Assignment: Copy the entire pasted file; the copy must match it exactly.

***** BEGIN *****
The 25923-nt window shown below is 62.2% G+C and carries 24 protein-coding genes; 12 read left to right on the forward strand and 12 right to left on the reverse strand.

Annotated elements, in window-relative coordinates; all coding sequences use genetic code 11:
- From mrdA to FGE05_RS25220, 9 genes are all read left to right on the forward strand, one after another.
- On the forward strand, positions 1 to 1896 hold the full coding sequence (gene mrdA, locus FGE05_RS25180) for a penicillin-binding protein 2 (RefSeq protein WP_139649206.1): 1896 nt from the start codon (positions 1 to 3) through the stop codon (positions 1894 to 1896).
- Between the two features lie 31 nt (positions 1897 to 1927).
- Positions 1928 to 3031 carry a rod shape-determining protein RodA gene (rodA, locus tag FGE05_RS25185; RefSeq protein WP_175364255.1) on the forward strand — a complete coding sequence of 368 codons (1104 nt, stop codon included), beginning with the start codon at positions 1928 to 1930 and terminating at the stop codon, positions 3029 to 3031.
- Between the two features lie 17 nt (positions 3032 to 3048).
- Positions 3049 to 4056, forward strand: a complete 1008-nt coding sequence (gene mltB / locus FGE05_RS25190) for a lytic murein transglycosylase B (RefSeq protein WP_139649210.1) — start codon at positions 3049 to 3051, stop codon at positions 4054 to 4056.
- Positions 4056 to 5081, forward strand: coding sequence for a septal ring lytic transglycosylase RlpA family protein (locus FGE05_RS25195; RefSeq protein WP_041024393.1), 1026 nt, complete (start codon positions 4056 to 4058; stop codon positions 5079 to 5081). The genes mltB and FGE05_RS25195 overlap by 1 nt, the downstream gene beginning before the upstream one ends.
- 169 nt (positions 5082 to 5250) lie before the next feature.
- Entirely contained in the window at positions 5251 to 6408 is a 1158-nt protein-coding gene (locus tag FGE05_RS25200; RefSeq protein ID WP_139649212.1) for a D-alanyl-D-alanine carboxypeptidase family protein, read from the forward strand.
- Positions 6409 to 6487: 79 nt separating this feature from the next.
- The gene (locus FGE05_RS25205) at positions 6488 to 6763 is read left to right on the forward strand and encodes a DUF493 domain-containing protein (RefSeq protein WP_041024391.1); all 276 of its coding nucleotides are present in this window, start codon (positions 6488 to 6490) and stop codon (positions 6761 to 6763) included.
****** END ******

The 25923-nt window shown below is 62.2% G+C and carries 24 protein-coding genes; 12 read left to right on the forward strand and 12 right to left on the reverse strand.

Annotated elements, in window-relative coordinates; all coding sequences use genetic code 11:
- From mrdA to FGE05_RS25220, 9 genes are all read left to right on the forward strand, one after another.
- On the forward strand, positions 1 to 1896 hold the full coding sequence (gene mrdA, locus FGE05_RS25180) for a penicillin-binding protein 2 (RefSeq protein WP_139649206.1): 1896 nt from the start codon (positions 1 to 3) through the stop codon (positions 1894 to 1896).
- Between the two features lie 31 nt (positions 1897 to 1927).
- Positions 1928 to 3031 carry a rod shape-determining protein RodA gene (rodA, locus tag FGE05_RS25185; RefSeq protein WP_175364255.1) on the forward strand — a complete coding sequence of 368 codons (1104 nt, stop codon included), beginning with the start codon at positions 1928 to 1930 and terminating at the stop codon, positions 3029 to 3031.
- Between the two features lie 17 nt (positions 3032 to 3048).
- Positions 3049 to 4056, forward strand: a complete 1008-nt coding sequence (gene mltB / locus FGE05_RS25190) for a lytic murein transglycosylase B (RefSeq protein WP_139649210.1) — start codon at positions 3049 to 3051, stop codon at positions 4054 to 4056.
- Positions 4056 to 5081, forward strand: coding sequence for a septal ring lytic transglycosylase RlpA family protein (locus FGE05_RS25195; RefSeq protein WP_041024393.1), 1026 nt, complete (start codon positions 4056 to 4058; stop codon positions 5079 to 5081). The genes mltB and FGE05_RS25195 overlap by 1 nt, the downstream gene beginning before the upstream one ends.
- 169 nt (positions 5082 to 5250) lie before the next feature.
- Entirely contained in the window at positions 5251 to 6408 is a 1158-nt protein-coding gene (locus tag FGE05_RS25200; RefSeq protein ID WP_139649212.1) for a D-alanyl-D-alanine carboxypeptidase family protein, read from the forward strand.
- Positions 6409 to 6487: 79 nt separating this feature from the next.
- The gene (locus FGE05_RS25205) at positions 6488 to 6763 is read left to right on the forward strand and encodes a DUF493 domain-containing protein (RefSeq protein WP_041024391.1); all 276 of its coding nucleotides are present in this window, start codon (positions 6488 to 6490) and stop codon (positions 6761 to 6763) included.